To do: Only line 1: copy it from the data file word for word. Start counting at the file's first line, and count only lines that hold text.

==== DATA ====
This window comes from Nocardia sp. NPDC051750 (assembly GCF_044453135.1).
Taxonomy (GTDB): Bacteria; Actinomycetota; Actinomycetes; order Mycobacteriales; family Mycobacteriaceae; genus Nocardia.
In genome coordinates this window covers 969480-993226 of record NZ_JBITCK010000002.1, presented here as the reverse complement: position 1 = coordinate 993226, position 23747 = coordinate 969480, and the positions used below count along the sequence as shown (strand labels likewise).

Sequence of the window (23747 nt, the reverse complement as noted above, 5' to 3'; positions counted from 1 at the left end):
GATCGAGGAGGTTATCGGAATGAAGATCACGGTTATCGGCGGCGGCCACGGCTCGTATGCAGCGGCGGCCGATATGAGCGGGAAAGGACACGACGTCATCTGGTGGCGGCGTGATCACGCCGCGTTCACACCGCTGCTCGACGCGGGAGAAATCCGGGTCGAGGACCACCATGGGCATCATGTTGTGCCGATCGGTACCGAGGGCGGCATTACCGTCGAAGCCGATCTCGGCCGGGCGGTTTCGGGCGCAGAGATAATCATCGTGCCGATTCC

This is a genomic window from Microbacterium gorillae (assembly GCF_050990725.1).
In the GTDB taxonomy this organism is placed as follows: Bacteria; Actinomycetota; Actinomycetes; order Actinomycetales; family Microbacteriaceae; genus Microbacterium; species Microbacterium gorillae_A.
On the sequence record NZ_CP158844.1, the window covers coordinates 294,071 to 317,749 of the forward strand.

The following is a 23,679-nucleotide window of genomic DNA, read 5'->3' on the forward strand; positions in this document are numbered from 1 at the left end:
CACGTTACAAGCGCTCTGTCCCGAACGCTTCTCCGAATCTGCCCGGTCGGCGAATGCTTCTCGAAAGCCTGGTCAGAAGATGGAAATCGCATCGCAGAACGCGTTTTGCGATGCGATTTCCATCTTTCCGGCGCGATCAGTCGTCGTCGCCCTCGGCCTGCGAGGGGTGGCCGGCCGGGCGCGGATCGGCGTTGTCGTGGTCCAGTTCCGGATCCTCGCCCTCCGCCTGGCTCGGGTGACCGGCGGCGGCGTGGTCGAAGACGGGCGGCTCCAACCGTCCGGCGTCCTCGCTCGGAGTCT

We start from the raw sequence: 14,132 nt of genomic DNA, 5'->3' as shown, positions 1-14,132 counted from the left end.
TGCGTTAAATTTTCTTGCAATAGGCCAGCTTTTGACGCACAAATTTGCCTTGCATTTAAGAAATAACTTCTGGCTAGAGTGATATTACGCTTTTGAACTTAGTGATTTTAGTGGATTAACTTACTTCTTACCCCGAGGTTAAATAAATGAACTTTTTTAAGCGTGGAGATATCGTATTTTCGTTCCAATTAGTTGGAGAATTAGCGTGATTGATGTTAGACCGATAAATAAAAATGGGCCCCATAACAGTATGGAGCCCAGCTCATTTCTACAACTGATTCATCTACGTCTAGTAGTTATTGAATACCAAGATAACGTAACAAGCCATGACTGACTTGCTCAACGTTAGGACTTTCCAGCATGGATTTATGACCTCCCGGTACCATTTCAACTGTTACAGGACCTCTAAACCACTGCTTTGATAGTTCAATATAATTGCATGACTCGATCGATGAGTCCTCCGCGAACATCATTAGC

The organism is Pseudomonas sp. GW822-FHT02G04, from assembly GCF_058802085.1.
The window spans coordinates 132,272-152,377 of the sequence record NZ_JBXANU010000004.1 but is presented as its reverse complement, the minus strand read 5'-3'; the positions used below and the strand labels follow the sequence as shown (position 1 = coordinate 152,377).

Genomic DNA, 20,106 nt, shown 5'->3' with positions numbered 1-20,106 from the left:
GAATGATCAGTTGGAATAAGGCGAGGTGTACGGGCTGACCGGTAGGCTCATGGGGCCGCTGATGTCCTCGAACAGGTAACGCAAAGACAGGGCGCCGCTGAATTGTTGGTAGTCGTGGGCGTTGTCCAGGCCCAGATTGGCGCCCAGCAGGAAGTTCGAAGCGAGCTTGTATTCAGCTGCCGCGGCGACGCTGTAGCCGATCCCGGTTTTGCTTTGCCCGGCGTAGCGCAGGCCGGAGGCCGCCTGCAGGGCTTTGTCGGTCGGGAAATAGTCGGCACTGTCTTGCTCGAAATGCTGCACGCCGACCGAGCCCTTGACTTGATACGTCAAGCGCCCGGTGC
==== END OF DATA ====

This window comes from Nocardia sp. NPDC051750 (assembly GCF_044453135.1).